what’s wrong with “do what you love,” how employers can get your salary history, and more

A few miscellaneous things —

1. Advice for employers who want job candidates’ salary history

I love this article from Suzanne Lucas (of evilhrlady.org). Her editor sent her my article on how job seekers can avoid giving out their salary history, and suggested that Suzanne write an article telling hiring managers how to get candidates to give up their salary histories. Suzanne’s response is awesome.

2. Another problem with “do what you love” as a career mantra

I’ve written before about why “follow your passion” is (often) bad career advice. Here’s a great article about why it’s also incredibly classist, privileged advice. The author, Miya Tokumitsu, writes: “‘Do what you love’ disguises the fact that being able to choose a career primarily for personal reward is an unmerited privilege, a sign of that person’s socioeconomic class. Even if a self-employed graphic designer had parents who could pay for art school and cosign a lease for a slick Brooklyn apartment, she can self-righteously bestow ‘do what you love’ as career advice to those covetous of her success.”

She also point out that “do what you love” advice causes work to be divided into two classes: “that which is lovable (creative, intellectual, socially prestigious) and that which is not (repetitive, unintellectual, undistinguished). Those in the lovable work camp are vastly more privileged in terms of wealth, social status, education, society’s racial biases, and political clout, while comprising a small minority of the workforce. For those forced into unlovable work, it’s a different story. Under the ‘do what you love’ credo, labor that is done out of motives or needs other than love (which is, in fact, most labor) is not only demeaned but erased.”

3. Me, talking about snow days

I was a guest on WHYY radio in Philadelphia earlier this week, talking about how employers handle snow days — including taking questions from callers, which is always enormously fun. You can listen to it here (the segment with me starts at 15:00).

4. More on how much money people make

More about our huge crowdsourced list of what salaries people are earning in what jobs: Reader Khushnood Viccaji created this shared, editable spreadsheet of this data here, so that anyone who wants to help clean it up can access it and edit the shared version. Please edit only the entries which are clearly inaccurate (and if anyone has suggestions on how to better control the editing process, I’m all ears).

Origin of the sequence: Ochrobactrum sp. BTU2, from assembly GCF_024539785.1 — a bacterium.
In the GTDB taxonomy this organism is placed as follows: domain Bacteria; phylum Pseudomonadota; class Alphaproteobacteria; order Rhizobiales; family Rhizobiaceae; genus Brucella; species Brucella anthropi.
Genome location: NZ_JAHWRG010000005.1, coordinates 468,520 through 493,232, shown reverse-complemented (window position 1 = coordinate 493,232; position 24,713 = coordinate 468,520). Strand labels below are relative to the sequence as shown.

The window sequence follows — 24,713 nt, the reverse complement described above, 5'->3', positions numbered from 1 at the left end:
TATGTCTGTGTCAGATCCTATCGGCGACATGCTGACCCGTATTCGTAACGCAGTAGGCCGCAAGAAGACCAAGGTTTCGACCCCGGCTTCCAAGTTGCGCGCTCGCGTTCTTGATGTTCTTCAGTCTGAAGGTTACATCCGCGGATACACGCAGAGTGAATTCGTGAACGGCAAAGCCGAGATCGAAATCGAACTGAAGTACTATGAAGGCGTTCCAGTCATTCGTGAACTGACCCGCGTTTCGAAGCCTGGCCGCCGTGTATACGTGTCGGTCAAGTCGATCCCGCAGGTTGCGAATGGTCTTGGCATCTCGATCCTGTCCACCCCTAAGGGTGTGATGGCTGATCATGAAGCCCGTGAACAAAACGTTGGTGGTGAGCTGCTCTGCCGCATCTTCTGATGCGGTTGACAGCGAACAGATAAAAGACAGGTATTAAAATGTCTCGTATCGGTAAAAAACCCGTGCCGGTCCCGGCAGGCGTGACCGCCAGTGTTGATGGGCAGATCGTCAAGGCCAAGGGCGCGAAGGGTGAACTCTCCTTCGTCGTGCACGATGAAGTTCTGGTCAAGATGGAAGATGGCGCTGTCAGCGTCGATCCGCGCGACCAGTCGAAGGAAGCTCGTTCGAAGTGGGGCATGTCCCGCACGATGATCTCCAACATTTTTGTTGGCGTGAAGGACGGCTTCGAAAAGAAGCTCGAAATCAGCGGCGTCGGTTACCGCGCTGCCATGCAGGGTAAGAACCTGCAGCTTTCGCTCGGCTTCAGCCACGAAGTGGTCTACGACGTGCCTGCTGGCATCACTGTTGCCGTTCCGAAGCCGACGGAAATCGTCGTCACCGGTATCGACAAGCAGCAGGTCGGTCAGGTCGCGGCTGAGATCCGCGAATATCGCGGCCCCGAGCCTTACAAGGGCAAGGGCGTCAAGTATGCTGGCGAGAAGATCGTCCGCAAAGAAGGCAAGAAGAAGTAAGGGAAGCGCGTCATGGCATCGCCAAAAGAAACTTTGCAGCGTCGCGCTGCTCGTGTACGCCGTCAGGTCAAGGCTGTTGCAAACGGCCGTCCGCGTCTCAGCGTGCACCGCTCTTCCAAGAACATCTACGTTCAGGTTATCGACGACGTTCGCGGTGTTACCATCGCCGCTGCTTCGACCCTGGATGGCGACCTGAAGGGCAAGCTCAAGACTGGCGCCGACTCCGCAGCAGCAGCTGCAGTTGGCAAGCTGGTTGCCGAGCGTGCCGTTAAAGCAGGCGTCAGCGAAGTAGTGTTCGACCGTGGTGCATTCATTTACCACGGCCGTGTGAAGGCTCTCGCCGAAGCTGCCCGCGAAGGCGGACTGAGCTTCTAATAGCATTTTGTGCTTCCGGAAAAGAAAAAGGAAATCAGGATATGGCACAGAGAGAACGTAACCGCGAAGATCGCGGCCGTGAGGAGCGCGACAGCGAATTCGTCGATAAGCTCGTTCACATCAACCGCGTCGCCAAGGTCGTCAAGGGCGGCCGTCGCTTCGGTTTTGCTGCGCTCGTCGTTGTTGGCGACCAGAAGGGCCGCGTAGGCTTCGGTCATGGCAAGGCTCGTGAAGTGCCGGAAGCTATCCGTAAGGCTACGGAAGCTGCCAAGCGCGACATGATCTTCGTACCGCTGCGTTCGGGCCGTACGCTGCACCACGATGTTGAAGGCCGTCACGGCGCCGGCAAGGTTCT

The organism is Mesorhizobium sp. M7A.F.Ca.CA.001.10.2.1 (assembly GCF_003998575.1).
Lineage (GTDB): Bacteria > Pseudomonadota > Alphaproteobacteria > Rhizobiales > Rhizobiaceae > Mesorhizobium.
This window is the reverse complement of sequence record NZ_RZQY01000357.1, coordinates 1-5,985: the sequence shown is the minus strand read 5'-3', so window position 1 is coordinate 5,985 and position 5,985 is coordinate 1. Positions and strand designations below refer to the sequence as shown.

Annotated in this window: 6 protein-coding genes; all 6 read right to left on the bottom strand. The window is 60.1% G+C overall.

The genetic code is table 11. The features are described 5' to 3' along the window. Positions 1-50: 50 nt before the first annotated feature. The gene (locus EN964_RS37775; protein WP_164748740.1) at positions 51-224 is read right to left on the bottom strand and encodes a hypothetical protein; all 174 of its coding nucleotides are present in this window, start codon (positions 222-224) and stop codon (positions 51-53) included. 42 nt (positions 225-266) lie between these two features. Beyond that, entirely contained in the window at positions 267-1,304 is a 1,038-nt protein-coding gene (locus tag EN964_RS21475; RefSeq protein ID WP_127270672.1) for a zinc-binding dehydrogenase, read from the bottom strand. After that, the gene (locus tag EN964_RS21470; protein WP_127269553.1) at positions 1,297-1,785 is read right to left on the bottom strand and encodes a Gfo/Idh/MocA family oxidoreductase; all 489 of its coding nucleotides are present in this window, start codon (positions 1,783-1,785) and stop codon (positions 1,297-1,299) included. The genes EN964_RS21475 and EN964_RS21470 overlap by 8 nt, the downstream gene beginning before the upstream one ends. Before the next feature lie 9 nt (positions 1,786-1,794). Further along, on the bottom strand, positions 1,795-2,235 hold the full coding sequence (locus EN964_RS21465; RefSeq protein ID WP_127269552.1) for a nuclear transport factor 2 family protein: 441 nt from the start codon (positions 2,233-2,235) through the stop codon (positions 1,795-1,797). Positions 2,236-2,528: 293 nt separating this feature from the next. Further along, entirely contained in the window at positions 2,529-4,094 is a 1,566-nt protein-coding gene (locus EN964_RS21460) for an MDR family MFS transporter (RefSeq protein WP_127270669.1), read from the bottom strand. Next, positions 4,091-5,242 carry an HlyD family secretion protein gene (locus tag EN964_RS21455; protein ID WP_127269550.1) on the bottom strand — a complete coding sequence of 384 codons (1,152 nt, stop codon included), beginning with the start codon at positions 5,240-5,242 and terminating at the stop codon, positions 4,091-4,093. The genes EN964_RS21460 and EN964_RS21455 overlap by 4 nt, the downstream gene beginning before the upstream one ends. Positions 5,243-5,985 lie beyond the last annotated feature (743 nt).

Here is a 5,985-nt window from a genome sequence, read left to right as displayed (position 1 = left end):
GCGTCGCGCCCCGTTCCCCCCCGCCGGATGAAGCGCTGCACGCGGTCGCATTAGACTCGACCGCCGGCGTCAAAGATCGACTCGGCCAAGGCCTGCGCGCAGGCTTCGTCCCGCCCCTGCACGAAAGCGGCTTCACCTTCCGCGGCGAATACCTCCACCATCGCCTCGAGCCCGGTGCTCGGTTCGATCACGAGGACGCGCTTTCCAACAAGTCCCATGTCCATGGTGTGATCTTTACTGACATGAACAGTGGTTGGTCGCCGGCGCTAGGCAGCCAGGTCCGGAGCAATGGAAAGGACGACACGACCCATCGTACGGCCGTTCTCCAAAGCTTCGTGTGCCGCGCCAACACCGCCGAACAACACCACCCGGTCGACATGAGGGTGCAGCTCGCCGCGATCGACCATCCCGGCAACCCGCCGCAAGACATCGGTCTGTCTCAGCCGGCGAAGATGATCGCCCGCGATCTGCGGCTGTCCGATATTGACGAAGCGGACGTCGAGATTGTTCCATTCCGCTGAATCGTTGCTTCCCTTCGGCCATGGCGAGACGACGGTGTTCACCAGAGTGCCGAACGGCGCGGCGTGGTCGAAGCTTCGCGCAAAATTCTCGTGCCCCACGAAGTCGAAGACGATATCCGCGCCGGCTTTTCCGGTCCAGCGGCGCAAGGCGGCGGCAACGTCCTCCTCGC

{ 192 comments… read them below }

      1. Paige Turner*

        Terri Gross does all her interviews for the show by phone, from what I understand (not just this one).

  1. vdubs*

    I can’t believe I missed you on WHYY! (Are you in Philly?) Do you know if this was an episode that is available as a podcast?

      1. Chocolate Teapot*

        I listened to some of it to discover whether you had the sort of voice I imagined you to have.

        For the record, yes you did!

            1. Jen in RO*

              Alison sounds nothing like I imagined – I was also expecting a lower voice. She also sounds younger to me… her voice and accent make me think of a 20ish year old skating (on old-school skates) on a promenade by the seaside in California or Florida.

              I’m sharing this because Alison was curious. And, for the record (again), I’ve never set foot in the US, so I’m probably thinking in stereotypes.

              1. badger_doc*

                I pictured you sounding the way you write–very well spoken, a little soft because you have compassion for others, but also a little bouncy becuase you have a sense of humor (at least it comes across in your writing that you do). Gene said it best with “smile in her inflection”. I do the same thing with novels–I get so into the character development and picturing what that person must look and sound like that I am often disappointed when a movie comes out and the actor is NOTHING how I pictured. Imagination is an amazing thing.

                1. Melissa*

                  I feel like you’re inside my head, or my clone or something, because this comment is pretty much exactly what I would’ve written had she asked me the same question. And also, I do the same thing with character development. I usually don’t see a movie that I know was a novel until I’ve read the novel first, but it’s because (ironically) I don’t want to read the book later and taint the characters in the novel with the actors from the movie. Inevitably, though, I am displeased with the actors and voices and settings in the movie. (One notable exception lately has been the Hunger Games movies; those are surprisingly pretty close to the way I imagined it, and even the parts that aren’t are still good-different.)

              1. Melissa*

                I burst out laughing at this. Good thing I wasn’t drinking coffee, as it would’ve been everywhere.

          1. Queen Victoria*